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Cross Culture Indian Cuisine – Spicing Up Haddonfield

For my birthday, I wanted to eat somewhere different.  I wanted to break free from the same old, same old, where we eat the foods we know, the kids try to convince us that burgers are health food, and we walk away thinking, “Yeah, it was good, but…”

So we decided to try another one of Haddonfield’s newish offerings.  Cross Culture Indian Cuisine is an understated but elegantly decorated restaurant located right on Kings Highway in the heart of Haddonfield.  We decided to go right after school – which for Eilis meant 4 o’clock because of play practice.  By the time we drive over there and find a place to park, it’s about 4:20, and even though the sign on the door says “Open”, the dimly lit restaurant has no one inside.  We stand, we pace, and the kids are even a little bit loud, so if someone is in the back in the kitchen, surely they’ll hear us.  Just as we were about to turn and leave, someone pops his head up from a booth.  Do they siesta in India?

Our sleep deprived host walks to the front of the restaurant, and points us in the direction of a booth, where we go to make ourselves comfortable.  He comes over to offer us the sparkling water on the table, which Jim accepts even though I don’t drink sparkling water, and we will soon discover that neither do the children.  No worries.  I order an iced tea, the kids each get a soda, and the world continues to turn.  Whew.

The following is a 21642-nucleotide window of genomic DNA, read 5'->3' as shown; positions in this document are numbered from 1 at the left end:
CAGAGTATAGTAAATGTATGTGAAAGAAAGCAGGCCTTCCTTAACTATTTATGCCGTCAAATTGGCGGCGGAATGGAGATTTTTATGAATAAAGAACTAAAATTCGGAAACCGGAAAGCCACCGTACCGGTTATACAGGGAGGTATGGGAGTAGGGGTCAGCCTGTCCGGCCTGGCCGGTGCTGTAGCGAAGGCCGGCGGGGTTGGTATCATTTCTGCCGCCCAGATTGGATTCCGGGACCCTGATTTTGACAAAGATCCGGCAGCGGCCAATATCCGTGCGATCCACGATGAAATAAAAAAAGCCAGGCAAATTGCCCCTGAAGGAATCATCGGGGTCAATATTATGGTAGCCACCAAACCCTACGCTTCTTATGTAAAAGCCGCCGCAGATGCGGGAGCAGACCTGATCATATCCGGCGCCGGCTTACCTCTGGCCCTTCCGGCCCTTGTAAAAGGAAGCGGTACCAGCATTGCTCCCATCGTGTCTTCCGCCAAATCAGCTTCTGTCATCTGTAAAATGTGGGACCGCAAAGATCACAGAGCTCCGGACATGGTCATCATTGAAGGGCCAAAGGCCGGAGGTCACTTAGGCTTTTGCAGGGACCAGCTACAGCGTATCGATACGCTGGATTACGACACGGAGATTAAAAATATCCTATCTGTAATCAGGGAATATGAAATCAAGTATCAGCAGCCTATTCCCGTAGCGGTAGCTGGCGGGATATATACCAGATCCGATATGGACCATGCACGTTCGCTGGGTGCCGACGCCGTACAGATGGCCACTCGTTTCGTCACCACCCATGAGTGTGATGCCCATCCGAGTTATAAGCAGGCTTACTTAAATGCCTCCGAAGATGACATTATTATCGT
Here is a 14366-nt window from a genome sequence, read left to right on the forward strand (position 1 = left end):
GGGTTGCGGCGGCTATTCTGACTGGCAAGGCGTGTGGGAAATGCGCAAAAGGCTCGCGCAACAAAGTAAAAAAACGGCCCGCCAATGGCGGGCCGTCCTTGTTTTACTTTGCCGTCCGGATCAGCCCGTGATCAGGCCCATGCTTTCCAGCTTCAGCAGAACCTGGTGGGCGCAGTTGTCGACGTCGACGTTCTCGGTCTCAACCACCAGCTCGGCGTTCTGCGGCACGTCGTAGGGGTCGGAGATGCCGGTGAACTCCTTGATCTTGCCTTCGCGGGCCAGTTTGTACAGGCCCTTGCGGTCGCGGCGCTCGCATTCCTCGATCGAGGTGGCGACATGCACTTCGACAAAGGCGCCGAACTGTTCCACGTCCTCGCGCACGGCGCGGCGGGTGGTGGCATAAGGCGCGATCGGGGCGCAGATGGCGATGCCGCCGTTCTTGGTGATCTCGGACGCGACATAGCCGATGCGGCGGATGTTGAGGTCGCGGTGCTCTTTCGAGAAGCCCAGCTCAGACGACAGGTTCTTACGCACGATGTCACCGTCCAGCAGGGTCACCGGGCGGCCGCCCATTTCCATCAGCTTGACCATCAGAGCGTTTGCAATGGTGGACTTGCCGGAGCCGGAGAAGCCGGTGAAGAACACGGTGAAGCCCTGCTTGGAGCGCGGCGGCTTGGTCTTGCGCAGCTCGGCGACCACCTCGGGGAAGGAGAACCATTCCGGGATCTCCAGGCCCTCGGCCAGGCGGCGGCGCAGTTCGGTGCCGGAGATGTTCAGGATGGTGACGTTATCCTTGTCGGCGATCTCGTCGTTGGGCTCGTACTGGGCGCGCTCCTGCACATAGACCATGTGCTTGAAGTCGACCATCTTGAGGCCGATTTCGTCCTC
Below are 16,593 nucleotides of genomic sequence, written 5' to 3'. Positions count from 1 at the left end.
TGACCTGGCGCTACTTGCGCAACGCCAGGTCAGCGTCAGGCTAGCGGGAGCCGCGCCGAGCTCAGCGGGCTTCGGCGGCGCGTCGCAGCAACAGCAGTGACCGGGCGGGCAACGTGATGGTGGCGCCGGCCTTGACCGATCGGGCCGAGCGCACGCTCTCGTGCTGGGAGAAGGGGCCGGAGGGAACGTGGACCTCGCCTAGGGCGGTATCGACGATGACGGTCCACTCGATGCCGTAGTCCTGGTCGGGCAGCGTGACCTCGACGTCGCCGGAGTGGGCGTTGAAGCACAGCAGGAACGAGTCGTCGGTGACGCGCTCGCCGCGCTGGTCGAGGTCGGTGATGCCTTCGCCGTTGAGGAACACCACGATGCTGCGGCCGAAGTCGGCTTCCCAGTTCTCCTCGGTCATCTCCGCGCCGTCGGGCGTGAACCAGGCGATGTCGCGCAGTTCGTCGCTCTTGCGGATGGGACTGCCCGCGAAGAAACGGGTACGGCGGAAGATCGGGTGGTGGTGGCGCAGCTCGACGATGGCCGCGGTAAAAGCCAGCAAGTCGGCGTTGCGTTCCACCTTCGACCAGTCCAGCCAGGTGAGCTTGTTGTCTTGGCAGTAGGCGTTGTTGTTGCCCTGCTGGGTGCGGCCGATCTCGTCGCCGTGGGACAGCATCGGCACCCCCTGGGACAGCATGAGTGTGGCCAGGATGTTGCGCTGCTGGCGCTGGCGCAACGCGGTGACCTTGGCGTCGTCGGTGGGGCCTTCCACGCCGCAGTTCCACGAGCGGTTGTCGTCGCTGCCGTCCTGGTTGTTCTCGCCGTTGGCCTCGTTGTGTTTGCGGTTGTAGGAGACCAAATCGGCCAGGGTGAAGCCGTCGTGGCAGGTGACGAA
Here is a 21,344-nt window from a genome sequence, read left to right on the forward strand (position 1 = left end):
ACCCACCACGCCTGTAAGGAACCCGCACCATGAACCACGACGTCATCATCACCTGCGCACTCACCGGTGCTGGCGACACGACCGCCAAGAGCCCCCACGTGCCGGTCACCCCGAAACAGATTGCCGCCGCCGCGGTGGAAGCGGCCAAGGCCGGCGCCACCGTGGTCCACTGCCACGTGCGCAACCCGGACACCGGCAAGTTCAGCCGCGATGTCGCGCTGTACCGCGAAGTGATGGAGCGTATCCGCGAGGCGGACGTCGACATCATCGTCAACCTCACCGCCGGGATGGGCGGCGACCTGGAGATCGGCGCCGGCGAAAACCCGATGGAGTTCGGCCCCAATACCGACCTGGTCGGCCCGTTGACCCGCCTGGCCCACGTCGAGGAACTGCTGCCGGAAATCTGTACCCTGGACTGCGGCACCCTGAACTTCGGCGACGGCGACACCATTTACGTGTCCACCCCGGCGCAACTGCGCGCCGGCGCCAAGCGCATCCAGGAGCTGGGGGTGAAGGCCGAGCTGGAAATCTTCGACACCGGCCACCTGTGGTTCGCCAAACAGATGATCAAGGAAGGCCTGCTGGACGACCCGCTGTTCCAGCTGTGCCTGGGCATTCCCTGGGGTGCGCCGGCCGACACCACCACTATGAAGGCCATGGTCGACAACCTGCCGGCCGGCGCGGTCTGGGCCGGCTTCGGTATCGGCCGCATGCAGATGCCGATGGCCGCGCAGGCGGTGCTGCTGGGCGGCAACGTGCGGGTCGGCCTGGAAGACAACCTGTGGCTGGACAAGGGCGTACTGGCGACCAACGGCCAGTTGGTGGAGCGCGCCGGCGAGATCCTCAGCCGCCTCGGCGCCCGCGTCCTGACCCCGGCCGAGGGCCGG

I make the executive decision that we will order appetizer samplers so that we can get a taste of everything they offer, and then we will choose entrees that are typical of other Indian restaurants, so if this experiment with a new cuisine works with our kids, we’ll be able to order the same items in other restaurants and compare.

Our first appetizer is the mixed Tandoori grill.  The fish tikka masala is moist and delicious, and the lamb in the mixed grill gets eaten up very quickly.  The girls begin tasting some of the spice in the food, and Eilis immediately starts balking about things being too spicy for her, the kid that could eat her father under the table with things like General Tso’s chicken, which is too spicy for me.  Overall, the grilled sampler is tasty and well cooked.

I much preferred the vegetarian sampler to the protein platter, as good as everything on the mixed grill platter was.  Vegetable samosas were crisp and delicious, filled with a delectably seasoned vegetarian stuffing.  The pakoras, assorted fried vegetables, were flavorful and a great way to get kids to eat their vegetables!  The girls happily dipped their veggies into the mint, coriander, and yogurt dipping sauce, and then they found the other sauce was sweet.  Fried and sweet – a winning combination.  Granuaile surprised me by how much she ate and enjoyed the appetizers – they were really a full meal for her!

Up next, the Bread Basket

One Reply to “Cross Culture Indian Cuisine – Spicing Up Haddonfield”

  1. We have gotten a lot of good kids sized meals off of appetizer menus. Much better then feeding them a SpongeBob or the same old chicken nuggets

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